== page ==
On 15th April the Council of the European Union adopted the EU Copyright Directive (the “Directive”), ending a negotiation process which first started with the Commission’s proposal for a new Directive in early 2016. After publication in the Official Journal of the EU, Member States will have two years to implement the Directive. In Council the UK voted to adopt … Continue Reading
Hogan Lovells’ U.S. + German Patent Update reports on recent patent news and cases from Germany and the United States. The most recent update is available in English here. This update covers the following developments across the U.S. and Germany:
- PTAB Has Discretion to Join Parties and New Issues in “Limited Circumstances” – Proppant Express Investments, LLC
Today the Council of the European Union adopted the EU Copyright Directive (the “Directive”), ending a negotiation process which first started with the Commission’s proposal for a new Directive in early 2016. After publication in the Official Journal of the EU, Member States will have two years to implement the Directive. In Council the UK voted to adopt the Directive, … Continue Reading
Real Estate Horizons is a snapshot of key legal topics and market trends across the globe. This post higlights the importance of IP rights in this sector. With property developments increasingly focusing on experience and becoming “destinations” or lifestyle brands in their own right, branding has become an essential element of the development process. Therefore, protecting your IP rights is … Continue Reading
On 26 March 2019 the EU Parliament voted to pass the draft Copyright Directive (“Directive”) into EU law. After adoption by the EU Council (representatives of Member State governments) and official publication, the EP’s adopted text will become EU law. Member States will then have until mid-2021 to implement it into their national laws. DSM Watch has already overviewed the … Continue Reading
Yesterday (26 March 2019) the EU Parliament voted to pass the draft Copyright Directive into EU law. After adoption by the EU Council (representatives of Member State governments) and official publication, the EP’s adopted text will become EU law. Member States will then have until mid-2021 to implement it into their national laws. DSM Watch has already overviewed the whole … Continue Reading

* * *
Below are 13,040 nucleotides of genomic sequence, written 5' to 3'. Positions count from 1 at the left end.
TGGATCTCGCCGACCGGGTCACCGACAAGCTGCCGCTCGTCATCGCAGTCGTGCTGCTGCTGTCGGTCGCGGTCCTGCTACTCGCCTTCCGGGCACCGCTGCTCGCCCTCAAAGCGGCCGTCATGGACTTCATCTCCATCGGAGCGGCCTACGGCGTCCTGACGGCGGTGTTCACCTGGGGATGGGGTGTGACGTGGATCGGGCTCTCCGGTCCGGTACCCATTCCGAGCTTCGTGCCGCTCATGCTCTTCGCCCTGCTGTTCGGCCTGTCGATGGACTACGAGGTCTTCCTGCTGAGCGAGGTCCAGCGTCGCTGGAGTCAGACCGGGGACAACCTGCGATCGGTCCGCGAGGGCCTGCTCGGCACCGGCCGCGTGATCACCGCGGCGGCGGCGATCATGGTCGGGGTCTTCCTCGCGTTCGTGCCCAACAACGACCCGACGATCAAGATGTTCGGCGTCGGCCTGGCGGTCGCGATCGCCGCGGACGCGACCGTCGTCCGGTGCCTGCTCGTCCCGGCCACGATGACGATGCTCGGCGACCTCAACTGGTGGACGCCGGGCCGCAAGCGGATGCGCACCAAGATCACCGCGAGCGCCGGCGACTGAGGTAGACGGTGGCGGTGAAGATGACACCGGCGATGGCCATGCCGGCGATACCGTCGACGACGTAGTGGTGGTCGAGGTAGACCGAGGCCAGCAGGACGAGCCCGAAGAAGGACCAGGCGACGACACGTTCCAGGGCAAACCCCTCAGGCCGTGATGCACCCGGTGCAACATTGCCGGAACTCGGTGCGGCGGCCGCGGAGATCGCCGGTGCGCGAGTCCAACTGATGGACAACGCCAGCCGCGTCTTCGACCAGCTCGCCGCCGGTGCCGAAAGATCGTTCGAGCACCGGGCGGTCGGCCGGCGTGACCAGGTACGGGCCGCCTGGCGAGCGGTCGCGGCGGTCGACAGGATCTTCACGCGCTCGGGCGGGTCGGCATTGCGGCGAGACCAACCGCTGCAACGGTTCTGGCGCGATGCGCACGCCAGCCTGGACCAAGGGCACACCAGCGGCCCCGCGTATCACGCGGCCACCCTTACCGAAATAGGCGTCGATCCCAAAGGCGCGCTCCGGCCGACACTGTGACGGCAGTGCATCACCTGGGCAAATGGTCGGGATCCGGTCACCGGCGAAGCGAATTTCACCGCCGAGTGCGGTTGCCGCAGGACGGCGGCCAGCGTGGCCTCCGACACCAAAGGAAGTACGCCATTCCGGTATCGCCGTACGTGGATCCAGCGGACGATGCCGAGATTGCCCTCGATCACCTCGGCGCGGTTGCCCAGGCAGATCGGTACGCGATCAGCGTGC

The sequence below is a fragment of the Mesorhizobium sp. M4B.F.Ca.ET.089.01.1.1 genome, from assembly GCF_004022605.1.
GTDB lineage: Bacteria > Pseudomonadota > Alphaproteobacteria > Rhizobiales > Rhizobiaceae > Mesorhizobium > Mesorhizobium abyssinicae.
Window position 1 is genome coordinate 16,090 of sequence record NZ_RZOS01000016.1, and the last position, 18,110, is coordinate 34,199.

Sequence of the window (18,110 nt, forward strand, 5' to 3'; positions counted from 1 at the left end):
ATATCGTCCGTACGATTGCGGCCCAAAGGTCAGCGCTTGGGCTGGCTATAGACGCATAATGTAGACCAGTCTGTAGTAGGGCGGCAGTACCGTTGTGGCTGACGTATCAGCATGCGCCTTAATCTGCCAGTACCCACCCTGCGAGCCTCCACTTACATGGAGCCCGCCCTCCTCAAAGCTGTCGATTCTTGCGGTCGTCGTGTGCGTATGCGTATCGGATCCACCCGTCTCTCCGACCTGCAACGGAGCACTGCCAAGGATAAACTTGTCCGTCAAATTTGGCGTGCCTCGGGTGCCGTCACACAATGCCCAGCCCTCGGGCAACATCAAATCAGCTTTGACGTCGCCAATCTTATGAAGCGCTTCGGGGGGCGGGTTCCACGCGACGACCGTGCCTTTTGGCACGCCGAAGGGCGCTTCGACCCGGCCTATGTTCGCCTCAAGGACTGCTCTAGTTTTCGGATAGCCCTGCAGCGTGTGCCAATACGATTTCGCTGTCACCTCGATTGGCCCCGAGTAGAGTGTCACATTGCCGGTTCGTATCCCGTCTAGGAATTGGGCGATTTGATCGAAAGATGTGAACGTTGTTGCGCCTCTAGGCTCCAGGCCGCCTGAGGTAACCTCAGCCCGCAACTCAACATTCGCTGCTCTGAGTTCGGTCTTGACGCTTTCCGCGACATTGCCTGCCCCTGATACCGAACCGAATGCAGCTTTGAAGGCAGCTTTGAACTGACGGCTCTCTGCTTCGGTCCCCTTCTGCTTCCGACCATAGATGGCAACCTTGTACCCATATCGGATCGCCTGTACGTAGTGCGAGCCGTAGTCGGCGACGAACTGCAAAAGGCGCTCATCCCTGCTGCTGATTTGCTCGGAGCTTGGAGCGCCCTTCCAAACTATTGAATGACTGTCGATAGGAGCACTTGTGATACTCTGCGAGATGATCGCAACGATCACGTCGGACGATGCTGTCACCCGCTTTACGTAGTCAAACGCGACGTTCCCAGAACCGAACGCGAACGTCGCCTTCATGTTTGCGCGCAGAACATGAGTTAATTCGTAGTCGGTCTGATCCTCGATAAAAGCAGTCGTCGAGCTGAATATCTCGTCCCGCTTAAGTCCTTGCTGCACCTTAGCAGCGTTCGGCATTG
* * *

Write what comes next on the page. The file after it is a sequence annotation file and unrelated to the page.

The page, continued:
Today the EU Parliament voted to pass the draft Copyright Directive into EU law. After adoption by the EU Council (representatives of Member State governments) and official publication, it will become EU law. Member States will then have until mid-2021 to implement it into their national laws. Despite substantial opposition from blocks of MEPs and the large numbers of the … Continue Reading
Agreement on a compromise text for the new Copyright Directive was reached between Member State government representatives, EU Parliament representatives and the EU Commission last week (see our “Breakthrough” post). On 20 February 2019, EU Governments formally voted, by a majority, to approve that compromise text: Italy, Poland, Luxembourg, the Netherlands and Finland opposed it; Belgium and Slovenia abstained. … Continue Reading
2018 posed new opportunities and challenges for IP-rich businesses, with major new legislation introduced in Europe to govern trademark and trade secret protection; significant and transformational case law in the U.S., and the confirmation of new planned IP-specific legislation for several jurisdictions in Asia.
We’re here to help you keep abreast of these changes and understand how they impact you. … Continue Reading
Last night the Commission, the European Parliament and the Council finally agreed the text of the long-awaited draft Copyright Directive. This followed a breakthrough compromise on the liability of platforms for making available user-uploaded content (Article 13). See our earlier blog of yesterday.
The next step will be a vote in the EU Parliament on the agreed text and, assuming … Continue Reading
The European Parliament has adopted a non-legislative resolution on distributed ledger technologies (DLTs) and blockchains. In the resolution, which was adopted last month, the Parliament emphasised that the EU has an opportunity to become “the global leader” in the field of DLT and to be a “credible actor” in shaping its development and markets globally. The resolution discusses potential … Continue Reading
In the European Commission’s plan to create a unified Digital Single Market, the measures to promote e-Commerce are well ranked. A reason for that is the increasing impact that the digital world, and especially online shopping, is having on our lives. The Internet per se recognizes no border, and therefore artificial barriers may feel even more misplaced. To tackle … Continue Reading